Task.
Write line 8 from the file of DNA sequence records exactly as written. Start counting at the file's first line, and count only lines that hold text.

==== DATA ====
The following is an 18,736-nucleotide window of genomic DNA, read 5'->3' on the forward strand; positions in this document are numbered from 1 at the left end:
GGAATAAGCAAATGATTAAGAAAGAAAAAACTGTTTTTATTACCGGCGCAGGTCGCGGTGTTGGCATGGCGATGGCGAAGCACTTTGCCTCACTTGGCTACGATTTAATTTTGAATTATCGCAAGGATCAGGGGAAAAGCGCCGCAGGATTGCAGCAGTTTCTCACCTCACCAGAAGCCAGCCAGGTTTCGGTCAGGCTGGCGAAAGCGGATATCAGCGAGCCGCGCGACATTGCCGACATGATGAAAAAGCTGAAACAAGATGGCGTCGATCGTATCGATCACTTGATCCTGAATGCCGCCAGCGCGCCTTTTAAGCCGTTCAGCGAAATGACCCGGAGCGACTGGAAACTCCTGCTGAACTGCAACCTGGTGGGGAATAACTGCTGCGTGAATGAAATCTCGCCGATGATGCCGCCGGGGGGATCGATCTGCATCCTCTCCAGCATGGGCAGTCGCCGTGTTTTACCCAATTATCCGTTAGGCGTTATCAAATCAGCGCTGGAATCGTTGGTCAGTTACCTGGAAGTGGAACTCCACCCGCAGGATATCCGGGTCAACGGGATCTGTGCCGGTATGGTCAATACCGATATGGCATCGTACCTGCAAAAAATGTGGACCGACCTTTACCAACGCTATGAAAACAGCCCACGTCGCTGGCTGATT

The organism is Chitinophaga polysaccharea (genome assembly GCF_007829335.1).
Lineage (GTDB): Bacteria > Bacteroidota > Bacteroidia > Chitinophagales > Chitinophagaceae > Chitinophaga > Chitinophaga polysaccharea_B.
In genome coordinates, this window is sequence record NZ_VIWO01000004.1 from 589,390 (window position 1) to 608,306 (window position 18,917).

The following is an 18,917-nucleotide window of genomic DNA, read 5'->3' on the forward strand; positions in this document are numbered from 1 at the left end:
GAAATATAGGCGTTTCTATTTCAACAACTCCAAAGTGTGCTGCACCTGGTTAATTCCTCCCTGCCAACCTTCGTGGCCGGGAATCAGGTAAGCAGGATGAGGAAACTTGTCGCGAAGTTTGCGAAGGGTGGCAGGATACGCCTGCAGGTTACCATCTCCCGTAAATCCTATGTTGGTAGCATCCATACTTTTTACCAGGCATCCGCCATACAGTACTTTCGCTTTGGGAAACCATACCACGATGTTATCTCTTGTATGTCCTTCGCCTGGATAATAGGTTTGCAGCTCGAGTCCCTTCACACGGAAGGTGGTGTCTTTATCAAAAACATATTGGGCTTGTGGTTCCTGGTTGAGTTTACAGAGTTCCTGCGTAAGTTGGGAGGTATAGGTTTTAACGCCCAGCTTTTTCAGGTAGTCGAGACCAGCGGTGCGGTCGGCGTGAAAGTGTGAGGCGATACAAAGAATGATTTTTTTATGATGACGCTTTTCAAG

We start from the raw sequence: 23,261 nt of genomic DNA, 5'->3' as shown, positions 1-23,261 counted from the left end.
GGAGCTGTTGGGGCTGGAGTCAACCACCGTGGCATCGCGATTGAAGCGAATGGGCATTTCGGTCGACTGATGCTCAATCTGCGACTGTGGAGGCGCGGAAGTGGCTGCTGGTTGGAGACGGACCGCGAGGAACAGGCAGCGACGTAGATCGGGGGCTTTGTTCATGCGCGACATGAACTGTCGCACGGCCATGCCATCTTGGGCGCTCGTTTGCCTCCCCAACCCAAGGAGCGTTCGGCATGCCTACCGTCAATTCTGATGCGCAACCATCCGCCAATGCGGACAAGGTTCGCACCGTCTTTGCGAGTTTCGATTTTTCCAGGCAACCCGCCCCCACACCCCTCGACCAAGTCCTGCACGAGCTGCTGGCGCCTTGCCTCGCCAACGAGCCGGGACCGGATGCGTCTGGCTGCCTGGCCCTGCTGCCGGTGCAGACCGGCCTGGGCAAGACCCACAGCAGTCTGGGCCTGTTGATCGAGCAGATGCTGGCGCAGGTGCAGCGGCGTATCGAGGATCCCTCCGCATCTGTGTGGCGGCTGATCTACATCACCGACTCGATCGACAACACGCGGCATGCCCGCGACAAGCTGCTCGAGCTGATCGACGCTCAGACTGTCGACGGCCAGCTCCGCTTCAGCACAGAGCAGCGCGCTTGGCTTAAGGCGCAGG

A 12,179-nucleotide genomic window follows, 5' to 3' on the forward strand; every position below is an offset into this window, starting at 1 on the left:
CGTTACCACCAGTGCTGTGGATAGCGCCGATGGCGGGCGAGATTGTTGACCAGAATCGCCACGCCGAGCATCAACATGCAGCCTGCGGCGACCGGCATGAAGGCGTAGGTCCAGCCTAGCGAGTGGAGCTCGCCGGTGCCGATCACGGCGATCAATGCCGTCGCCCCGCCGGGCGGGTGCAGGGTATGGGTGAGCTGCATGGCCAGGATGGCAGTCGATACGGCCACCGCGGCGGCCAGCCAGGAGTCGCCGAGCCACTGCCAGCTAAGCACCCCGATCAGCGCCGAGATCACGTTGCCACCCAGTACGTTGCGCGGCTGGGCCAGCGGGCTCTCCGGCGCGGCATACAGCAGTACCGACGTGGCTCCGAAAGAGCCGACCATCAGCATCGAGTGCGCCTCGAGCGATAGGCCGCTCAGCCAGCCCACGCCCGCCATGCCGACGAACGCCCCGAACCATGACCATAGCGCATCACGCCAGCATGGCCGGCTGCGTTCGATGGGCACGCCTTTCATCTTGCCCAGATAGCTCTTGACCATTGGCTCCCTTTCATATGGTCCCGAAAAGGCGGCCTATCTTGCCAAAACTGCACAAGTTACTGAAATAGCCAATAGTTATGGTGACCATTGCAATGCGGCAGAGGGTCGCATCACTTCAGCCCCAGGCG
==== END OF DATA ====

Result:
We start from the raw sequence: 23,261 nt of genomic DNA, 5'->3' as shown, positions 1-23,261 counted from the left end.